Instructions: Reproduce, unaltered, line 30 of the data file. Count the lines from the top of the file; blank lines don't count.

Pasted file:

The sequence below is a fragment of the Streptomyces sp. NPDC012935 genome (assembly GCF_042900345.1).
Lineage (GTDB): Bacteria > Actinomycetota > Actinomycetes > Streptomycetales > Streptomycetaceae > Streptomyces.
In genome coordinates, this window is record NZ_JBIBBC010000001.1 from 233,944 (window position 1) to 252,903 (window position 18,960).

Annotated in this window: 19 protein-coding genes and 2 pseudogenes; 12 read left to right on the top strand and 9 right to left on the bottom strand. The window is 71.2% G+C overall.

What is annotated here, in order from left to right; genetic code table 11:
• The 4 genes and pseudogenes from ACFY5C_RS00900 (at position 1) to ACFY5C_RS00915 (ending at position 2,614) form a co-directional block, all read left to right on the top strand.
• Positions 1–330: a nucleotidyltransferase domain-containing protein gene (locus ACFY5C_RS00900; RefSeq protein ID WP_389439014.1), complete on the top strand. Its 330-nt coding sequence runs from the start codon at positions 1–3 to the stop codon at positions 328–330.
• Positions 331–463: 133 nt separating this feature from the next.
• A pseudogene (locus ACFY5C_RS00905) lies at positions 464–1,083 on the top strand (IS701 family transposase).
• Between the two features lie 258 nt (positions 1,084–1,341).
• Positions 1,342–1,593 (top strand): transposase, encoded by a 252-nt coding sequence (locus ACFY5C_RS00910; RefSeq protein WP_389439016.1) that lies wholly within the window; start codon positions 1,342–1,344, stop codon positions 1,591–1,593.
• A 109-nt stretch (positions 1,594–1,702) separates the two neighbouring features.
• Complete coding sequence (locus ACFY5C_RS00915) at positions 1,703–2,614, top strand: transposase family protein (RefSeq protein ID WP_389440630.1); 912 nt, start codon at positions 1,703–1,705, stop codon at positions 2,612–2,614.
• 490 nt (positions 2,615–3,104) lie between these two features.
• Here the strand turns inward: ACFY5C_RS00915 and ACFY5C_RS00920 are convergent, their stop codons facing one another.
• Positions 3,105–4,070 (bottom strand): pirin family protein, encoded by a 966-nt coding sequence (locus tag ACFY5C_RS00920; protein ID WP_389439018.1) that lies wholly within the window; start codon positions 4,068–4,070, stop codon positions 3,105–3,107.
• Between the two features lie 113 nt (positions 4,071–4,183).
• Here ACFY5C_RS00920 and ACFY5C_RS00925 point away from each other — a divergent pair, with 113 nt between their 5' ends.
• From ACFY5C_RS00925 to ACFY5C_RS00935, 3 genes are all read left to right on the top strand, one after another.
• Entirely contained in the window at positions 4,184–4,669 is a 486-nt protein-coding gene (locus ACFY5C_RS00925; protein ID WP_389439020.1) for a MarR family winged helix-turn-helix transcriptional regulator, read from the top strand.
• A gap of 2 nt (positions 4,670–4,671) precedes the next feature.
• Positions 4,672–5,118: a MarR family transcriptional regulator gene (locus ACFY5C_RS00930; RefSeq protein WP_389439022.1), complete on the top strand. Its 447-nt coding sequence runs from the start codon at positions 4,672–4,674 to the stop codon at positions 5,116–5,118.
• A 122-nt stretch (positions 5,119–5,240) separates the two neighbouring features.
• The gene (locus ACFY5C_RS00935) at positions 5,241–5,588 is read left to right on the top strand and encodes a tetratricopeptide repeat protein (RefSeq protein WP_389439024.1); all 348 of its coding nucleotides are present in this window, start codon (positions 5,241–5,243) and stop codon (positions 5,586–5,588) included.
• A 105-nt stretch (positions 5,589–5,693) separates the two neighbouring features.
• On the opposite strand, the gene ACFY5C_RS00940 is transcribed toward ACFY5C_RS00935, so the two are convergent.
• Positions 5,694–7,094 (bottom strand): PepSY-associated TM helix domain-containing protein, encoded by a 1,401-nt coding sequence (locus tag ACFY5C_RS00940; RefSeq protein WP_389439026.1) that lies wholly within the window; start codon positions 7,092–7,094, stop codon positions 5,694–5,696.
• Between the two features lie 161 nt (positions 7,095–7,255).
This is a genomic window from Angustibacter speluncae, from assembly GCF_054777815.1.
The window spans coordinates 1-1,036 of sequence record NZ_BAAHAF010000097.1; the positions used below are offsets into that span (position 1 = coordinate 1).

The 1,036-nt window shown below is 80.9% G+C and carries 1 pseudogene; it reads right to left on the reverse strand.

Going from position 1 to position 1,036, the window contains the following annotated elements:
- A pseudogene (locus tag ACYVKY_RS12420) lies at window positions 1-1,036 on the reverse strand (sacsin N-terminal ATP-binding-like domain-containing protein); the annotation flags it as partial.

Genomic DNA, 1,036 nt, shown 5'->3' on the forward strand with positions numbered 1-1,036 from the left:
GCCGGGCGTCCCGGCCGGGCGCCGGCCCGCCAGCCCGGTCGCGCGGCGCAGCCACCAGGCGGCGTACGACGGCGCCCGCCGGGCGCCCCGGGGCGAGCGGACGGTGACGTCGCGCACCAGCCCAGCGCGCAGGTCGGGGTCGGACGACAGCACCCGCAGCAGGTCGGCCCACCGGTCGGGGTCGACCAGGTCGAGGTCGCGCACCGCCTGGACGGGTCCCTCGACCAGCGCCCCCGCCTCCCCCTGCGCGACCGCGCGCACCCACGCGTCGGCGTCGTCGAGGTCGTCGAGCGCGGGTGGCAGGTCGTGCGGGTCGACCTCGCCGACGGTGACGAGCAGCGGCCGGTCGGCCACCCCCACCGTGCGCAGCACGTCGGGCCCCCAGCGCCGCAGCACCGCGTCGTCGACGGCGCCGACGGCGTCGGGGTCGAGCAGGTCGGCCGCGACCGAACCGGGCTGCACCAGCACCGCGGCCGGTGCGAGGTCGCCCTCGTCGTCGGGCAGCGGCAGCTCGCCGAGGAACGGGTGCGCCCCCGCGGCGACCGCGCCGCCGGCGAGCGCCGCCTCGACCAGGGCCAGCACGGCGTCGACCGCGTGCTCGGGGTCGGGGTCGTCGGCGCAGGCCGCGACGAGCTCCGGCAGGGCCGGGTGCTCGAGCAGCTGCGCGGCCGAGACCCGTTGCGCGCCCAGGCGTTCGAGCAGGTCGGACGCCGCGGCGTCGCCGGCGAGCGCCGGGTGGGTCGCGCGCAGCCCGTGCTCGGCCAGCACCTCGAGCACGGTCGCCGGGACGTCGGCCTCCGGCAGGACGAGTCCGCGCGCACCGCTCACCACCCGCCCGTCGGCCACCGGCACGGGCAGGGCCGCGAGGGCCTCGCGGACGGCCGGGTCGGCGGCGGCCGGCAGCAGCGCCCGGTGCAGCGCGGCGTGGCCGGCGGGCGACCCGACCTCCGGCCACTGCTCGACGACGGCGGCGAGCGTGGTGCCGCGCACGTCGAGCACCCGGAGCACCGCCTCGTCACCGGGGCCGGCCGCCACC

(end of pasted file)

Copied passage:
The window spans coordinates 1-1,036 of sequence record NZ_BAAHAF010000097.1; the positions used below are offsets into that span (position 1 = coordinate 1).